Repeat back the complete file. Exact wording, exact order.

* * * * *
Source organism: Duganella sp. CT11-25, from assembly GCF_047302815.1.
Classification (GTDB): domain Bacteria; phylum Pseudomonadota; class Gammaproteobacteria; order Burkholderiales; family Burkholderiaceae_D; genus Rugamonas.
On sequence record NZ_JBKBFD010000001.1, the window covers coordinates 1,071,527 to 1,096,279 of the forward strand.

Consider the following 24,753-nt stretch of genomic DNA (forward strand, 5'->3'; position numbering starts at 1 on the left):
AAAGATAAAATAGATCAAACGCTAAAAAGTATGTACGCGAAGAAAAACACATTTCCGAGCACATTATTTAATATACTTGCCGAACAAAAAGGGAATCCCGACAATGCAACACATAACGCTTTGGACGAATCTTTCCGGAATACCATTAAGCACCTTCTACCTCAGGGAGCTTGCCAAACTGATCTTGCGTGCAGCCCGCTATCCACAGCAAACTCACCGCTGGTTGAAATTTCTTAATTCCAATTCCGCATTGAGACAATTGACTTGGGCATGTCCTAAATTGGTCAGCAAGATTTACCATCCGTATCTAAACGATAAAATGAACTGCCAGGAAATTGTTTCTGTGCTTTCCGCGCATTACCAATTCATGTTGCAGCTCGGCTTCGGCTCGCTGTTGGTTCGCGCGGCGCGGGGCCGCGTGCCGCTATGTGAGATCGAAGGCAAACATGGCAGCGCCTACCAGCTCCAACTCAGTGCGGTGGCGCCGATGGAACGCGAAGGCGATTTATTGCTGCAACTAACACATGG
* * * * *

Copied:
Source organism: Duganella sp. CT11-25, from assembly GCF_047302815.1.
Classification (GTDB): domain Bacteria; phylum Pseudomonadota; class Gammaproteobacteria; order Burkholderiales; family Burkholderiaceae_D; genus Rugamonas.
On sequence record NZ_JBKBFD010000001.1, the window covers coordinates 1,071,527 to 1,096,279 of the forward strand.

Consider the following 24,753-nt stretch of genomic DNA (forward strand, 5'->3'; position numbering starts at 1 on the left):
AAAGATAAAATAGATCAAACGCTAAAAAGTATGTACGCGAAGAAAAACACATTTCCGAGCACATTATTTAATATACTTGCCGAACAAAAAGGGAATCCCGACAATGCAACACATAACGCTTTGGACGAATCTTTCCGGAATACCATTAAGCACCTTCTACCTCAGGGAGCTTGCCAAACTGATCTTGCGTGCAGCCCGCTATCCACAGCAAACTCACCGCTGGTTGAAATTTCTTAATTCCAATTCCGCATTGAGACAATTGACTTGGGCATGTCCTAAATTGGTCAGCAAGATTTACCATCCGTATCTAAACGATAAAATGAACTGCCAGGAAATTGTTTCTGTGCTTTCCGCGCATTACCAATTCATGTTGCAGCTCGGCTTCGGCTCGCTGTTGGTTCGCGCGGCGCGGGGCCGCGTGCCGCTATGTGAGATCGAAGGCAAACATGGCAGCGCCTACCAGCTCCAACTCAGTGCGGTGGCGCCGATGGAACGCGAAGGCGATTTATTGCTGCAACTAACACATGG